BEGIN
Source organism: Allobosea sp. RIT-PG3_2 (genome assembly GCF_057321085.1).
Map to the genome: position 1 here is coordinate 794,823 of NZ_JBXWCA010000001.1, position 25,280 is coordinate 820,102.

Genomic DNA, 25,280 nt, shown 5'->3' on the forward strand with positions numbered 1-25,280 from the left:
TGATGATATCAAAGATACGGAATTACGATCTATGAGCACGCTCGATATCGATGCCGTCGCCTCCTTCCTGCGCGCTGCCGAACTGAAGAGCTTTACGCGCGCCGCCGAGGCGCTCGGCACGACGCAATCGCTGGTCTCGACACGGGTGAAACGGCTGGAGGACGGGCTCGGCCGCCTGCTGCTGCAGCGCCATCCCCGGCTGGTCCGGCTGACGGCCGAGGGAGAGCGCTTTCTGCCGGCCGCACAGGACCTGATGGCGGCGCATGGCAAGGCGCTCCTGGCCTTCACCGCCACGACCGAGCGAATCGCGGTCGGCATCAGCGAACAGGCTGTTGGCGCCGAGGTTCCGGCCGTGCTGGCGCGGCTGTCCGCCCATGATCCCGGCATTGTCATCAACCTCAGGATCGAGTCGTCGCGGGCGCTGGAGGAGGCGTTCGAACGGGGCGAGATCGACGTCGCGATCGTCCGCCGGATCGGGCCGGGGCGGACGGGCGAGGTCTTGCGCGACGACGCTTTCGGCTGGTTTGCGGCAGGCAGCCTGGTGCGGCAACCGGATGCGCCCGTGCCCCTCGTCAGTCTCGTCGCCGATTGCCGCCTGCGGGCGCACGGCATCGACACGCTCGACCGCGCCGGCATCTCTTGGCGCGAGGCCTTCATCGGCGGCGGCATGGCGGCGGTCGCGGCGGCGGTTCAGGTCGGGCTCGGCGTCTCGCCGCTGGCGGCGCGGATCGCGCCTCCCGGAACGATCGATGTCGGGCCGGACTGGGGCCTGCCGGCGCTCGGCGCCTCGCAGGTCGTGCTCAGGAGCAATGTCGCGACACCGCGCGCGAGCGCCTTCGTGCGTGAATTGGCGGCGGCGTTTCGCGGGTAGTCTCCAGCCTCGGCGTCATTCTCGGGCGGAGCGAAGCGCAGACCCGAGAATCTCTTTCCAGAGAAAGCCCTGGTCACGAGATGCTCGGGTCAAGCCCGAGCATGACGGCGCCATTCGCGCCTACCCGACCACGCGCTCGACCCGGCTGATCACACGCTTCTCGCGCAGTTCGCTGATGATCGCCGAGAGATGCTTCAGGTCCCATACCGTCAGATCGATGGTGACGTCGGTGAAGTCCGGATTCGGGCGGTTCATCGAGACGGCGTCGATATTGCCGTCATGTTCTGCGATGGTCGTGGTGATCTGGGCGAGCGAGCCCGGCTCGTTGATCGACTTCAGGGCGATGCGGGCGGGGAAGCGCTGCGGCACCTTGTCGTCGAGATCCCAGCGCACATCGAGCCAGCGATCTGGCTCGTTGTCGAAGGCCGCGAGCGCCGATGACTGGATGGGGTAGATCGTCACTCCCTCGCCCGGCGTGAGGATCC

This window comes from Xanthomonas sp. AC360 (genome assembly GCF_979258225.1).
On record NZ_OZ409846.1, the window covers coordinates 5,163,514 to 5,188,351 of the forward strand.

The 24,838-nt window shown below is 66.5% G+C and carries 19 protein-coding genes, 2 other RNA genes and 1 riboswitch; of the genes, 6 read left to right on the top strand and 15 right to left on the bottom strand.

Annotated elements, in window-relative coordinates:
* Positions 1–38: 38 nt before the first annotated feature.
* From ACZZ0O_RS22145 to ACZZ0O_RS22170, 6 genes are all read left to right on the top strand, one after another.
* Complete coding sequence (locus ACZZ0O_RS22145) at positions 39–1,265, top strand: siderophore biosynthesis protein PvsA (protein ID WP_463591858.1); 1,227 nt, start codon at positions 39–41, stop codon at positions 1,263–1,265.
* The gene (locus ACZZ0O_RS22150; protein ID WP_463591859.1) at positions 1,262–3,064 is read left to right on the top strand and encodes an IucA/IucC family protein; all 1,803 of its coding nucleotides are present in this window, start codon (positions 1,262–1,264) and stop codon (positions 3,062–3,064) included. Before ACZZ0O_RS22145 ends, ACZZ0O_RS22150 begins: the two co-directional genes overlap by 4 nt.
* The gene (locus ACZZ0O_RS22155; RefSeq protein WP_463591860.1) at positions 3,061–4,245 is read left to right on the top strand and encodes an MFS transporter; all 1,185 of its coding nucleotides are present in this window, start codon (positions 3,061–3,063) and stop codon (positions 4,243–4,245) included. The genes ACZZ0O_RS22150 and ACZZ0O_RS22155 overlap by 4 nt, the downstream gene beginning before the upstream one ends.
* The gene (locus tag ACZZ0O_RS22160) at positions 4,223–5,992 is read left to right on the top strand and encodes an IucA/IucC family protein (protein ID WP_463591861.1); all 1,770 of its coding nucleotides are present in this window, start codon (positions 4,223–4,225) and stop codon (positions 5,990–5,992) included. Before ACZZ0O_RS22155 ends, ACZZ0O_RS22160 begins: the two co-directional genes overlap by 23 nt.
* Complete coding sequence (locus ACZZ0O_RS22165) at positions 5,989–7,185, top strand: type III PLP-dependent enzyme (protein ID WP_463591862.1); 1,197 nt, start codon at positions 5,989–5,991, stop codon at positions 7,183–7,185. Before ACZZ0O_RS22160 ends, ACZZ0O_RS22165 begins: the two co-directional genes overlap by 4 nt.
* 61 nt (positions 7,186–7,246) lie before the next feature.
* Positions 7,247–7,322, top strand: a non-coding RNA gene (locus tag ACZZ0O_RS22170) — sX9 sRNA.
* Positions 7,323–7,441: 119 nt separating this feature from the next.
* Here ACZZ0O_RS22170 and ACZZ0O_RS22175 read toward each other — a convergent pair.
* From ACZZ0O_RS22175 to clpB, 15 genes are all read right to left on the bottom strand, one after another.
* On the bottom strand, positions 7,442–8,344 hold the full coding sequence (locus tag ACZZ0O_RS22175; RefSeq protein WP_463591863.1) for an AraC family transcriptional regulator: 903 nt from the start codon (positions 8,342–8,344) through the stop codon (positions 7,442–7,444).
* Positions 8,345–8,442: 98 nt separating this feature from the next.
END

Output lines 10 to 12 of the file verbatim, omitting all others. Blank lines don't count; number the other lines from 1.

* From ACZZ0O_RS22145 to ACZZ0O_RS22170, 6 genes are all read left to right on the top strand, one after another.
* Complete coding sequence (locus ACZZ0O_RS22145) at positions 39–1,265, top strand: siderophore biosynthesis protein PvsA (protein ID WP_463591858.1); 1,227 nt, start codon at positions 39–41, stop codon at positions 1,263–1,265.
* The gene (locus ACZZ0O_RS22150; protein ID WP_463591859.1) at positions 1,262–3,064 is read left to right on the top strand and encodes an IucA/IucC family protein; all 1,803 of its coding nucleotides are present in this window, start codon (positions 1,262–1,264) and stop codon (positions 3,062–3,064) included. Before ACZZ0O_RS22145 ends, ACZZ0O_RS22150 begins: the two co-directional genes overlap by 4 nt.